What causes solar flares?
The surface of the Sun is constantly throwing out charged particles which is commonly known as solar wind. The speed of this wind varies constantly and the speed and angle of impact of it on our magnetic field affects the level of aurora activity over the planet.
We run our Northern Lights tours directly underneath what is known as the auroral oval. For us this means we see the Aurora Borealis on average every other night, regardless of how strong the solar wind is. Sometimes it can be faint and slow moving and sometimes it can be bright and fast moving. There are lots of other factors affecting the level of aurora activity too.
Black sunspots that appear on the Sun’s surface are caused by a cooling process which in turn is created by charged particles in convection zones below the surface. These constantly moving convection zones create their own magnetic field which, when strong enough can stretch the charged gases away from the surface of the sun. This magnetic effect stretches more and more until the furthest point of the magnetic loop snaps away from the pull from the surface, taking some of the charged gases or plasma with it. This magnetised plasma escapes the sun at speeds of up to 8 million kilometres per hour and is called a Coronal Mass Ejection (CME).
You can learn more about what causes an aurora in this short animation our 4 children made about the Wibbly Wobbly Green Stuff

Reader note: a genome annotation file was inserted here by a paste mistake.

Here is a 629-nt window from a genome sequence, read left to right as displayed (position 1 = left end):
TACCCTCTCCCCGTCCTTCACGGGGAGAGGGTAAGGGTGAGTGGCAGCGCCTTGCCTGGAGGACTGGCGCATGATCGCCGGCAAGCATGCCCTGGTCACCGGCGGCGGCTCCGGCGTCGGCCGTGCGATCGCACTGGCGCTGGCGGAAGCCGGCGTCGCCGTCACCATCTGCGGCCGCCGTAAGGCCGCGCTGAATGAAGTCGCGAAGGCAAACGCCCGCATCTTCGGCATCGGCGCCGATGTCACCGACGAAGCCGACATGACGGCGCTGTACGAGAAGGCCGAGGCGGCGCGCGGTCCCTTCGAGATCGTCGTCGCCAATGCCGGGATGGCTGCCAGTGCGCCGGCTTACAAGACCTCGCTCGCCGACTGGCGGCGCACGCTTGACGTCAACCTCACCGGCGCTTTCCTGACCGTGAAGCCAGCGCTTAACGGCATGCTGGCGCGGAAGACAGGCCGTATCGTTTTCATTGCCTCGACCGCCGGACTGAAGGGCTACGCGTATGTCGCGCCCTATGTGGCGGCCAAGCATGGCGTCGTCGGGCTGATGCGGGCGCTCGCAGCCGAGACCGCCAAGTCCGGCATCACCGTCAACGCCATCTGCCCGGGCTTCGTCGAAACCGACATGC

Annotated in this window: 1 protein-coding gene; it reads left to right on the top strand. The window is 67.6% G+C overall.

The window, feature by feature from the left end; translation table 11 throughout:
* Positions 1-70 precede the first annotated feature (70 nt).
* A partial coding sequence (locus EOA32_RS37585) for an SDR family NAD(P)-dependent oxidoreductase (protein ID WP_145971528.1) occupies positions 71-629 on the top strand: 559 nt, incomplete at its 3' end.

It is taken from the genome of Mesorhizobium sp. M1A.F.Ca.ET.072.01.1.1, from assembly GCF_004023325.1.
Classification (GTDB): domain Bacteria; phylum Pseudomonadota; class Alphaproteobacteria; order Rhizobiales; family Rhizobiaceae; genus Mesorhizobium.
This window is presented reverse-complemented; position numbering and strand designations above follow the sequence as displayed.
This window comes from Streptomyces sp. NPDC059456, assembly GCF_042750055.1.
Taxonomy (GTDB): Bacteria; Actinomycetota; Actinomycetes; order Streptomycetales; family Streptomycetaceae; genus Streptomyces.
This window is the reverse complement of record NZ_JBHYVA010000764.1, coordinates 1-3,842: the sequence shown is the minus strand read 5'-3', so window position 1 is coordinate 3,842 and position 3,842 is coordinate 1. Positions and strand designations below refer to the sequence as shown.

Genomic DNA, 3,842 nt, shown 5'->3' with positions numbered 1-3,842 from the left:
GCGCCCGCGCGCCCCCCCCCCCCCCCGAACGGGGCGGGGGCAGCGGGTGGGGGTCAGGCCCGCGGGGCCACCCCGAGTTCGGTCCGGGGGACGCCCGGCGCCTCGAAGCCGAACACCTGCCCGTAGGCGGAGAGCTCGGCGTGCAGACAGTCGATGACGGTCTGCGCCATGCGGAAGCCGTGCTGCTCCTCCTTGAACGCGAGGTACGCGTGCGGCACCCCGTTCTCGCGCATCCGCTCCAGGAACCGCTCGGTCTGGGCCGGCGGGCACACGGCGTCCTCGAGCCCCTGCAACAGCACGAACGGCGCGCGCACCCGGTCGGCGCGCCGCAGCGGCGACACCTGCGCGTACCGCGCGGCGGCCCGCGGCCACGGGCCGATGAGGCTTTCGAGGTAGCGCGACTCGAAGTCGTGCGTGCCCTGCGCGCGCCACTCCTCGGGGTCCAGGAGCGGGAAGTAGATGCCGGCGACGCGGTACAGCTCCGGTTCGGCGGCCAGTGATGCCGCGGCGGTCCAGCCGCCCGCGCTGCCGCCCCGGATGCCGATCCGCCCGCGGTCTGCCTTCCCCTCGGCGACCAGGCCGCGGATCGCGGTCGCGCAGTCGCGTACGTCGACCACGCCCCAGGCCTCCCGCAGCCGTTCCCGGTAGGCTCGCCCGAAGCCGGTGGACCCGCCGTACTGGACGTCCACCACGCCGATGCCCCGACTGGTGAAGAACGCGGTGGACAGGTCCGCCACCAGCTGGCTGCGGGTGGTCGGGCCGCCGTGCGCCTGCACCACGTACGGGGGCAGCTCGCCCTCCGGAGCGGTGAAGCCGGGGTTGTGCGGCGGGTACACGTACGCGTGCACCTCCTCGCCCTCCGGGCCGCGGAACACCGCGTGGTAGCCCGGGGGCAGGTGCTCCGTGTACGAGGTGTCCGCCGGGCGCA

What happens when the solar storm reaches Earth?
At the moment we are still waiting for the Space Weather experts to give us more detail but it seems quite likely that the aurora will be much further from the poles than is normal. In other words the auroral oval will be larger and stretch further south. We will post more information about this as and when we find out. Until then we are all waiting, camera gear ready to go.
When will the solar storm arrive? [updated: 08/09/17 10:00 UTC]
UPDATE: 08/09/17 10:00 UTC
It looks like the solar storm from the X9 flare has hit a little earlier than originally predicted. At around 22:30 UTC on 7th September the density of the solar wind increased massively, the magnetic component flipped south and the already fast solar wind speed jumped from 500km/s to 900km/s – with a few moments of around 1100km/s! A Kp level of 8 was reached at around midnight which is classed as a G4 solar storm.
Northern parts of Europe including Norway, Finland, Sweden, Iceland & Greenland had incredible displays! The lights would have been visible across much of the UK and Northern parts of Germany and the Netherlands, although a lot of cloud cover made this difficult. The BBC have just published an article about the lucky people in Scotland who got to see and photograph the display. http://www.bbc.co.uk/news/uk-scotland-41199051
Forecasters predict the storm to continue on into the night of 8th September with G3 storms still expected!
UPDATE: 07/09/17 11:30 UTC
A very recent prediction from the NOAA looks great for people in Europe, including all parts of England, Wales, Ireland, Scotland, Germany, Netherlands and possibly even further south with the huge X-flare produced CME impacting around 16:00 UTC on Friday September 8th. It will then build to a very high level of Kp7+ between 21:00 and 03:00 UTC. This could be fantastic for anyone looking to see the Northern Lights in Northern parts of Europe! We will update this post when we have more information.
So all that remains to be said is if you are in the usual place where you would see an aurora you are likely to be needing to face south tonight! For everyone else who is just beyond the reach of an aurora tonight could be your night! You may just find yourself dancing with the Tricky Lady!